Covid-19: US airlines defy Texas order to stop mandatory jabs

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US airlines have been encouraging their staff to get vaccinated - this United employee got her jab at the airline's clinic back in March

Two major US airlines have said they will not comply with an order from the Texas governor that bans companies from enforcing Covid-19 vaccinations.

American Airlines and Southwest Airlines, which are both based in Texas, will still require all their employees to get the jabs.

But Texas Governor Greg Abbott said vaccinations should "remain voluntary".

On Tuesday, Mr Abbott, who is a strong opponent of making Covid-19 jabs mandatory, issued an executive order banning all organisations, including private companies, from enforcing vaccinations in the state.

But American and Southwest Airlines have said they will stick with the federal order made by the president.

American Airlines told Bloomberg: "We believe the federal vaccine mandate supersedes any conflicting state laws, and this does not change anything for American."

Similarly, Southwest said it "would be expected to comply with the president's order to remain compliant as a federal contractor."

The companies are in a complicated situation because they have contracts with the federal government to transport employees and goods, but their headquarters are in Texas.

Under Joe Biden's sweeping changes, staff of all companies with more than 100 workers must be vaccinated by 8 December or agree to have regular tests, if they want to keep their jobs. There are limited exceptions.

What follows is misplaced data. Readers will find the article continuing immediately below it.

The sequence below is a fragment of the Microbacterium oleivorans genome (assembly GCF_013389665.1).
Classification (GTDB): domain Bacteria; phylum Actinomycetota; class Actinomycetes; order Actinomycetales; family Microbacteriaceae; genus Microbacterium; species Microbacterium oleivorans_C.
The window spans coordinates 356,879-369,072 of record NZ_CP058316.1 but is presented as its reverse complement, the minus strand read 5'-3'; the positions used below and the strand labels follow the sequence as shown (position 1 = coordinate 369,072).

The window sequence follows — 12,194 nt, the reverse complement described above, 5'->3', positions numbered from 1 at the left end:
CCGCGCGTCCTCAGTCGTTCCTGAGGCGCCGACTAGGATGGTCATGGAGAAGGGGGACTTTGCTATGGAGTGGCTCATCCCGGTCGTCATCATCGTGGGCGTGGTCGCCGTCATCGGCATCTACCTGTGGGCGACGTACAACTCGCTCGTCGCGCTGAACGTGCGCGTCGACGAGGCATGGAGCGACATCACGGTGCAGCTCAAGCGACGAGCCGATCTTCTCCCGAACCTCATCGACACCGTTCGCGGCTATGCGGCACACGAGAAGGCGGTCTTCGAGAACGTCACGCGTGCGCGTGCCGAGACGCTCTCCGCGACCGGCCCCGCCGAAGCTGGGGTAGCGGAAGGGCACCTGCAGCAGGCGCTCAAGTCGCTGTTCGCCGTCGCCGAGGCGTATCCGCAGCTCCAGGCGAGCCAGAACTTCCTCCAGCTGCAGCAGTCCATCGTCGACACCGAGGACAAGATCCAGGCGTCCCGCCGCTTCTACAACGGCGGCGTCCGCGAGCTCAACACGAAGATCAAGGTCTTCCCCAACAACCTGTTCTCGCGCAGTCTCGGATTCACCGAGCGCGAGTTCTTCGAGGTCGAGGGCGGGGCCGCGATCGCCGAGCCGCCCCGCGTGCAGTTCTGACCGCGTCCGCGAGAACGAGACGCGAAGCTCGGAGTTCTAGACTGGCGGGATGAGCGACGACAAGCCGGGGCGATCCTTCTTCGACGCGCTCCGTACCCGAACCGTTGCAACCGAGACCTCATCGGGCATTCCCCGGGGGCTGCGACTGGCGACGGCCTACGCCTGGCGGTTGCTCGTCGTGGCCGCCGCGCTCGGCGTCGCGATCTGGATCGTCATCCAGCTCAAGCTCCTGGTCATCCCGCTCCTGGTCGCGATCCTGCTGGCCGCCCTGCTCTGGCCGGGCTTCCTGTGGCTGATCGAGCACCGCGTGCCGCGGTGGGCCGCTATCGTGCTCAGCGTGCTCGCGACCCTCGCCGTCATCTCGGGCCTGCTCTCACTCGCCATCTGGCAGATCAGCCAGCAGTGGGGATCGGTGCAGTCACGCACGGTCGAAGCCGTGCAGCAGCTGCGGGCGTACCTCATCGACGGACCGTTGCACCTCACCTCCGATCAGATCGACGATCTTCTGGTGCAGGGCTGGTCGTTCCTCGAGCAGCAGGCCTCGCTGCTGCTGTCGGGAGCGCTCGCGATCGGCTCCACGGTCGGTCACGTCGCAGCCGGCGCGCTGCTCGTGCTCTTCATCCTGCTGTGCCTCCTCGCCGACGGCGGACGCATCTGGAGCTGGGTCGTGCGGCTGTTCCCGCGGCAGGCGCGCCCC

Southwest CEO Gary Kelly told CNBC that it was about keeping people safe and employed.

"I've never been in favour of corporations imposing that kind of a mandate," he said.

"The objective here, obviously, is to improve health and safety, not for people to lose their jobs," Mr Kelly added.

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Southwest Airlines has its headquarters in Texas

When the changes were first announced by the president, both airlines said they would comply, and offered incentives such as extra pay for staff to get the shots.

American Airlines, the country's largest carrier, employs more than 130,500 people.

Southwest Airlines, which is the fourth largest airline in the US, employs 54,000 staff.

A business group based in Texas, the Greater Houston Partnership, which counts ExxonMobil, Chevron and J.P. Morgan as its members, has also said it will continue supporting the right of businesses to require staff to be vaccinated.

"The governor's executive order does not support Texas businesses' ability and duty to create a safe workplace," it said in a statement.

"While the courts will likely decide the validity of this order, we encourage all employers to continue to promote the importance of vaccinations with their employees."

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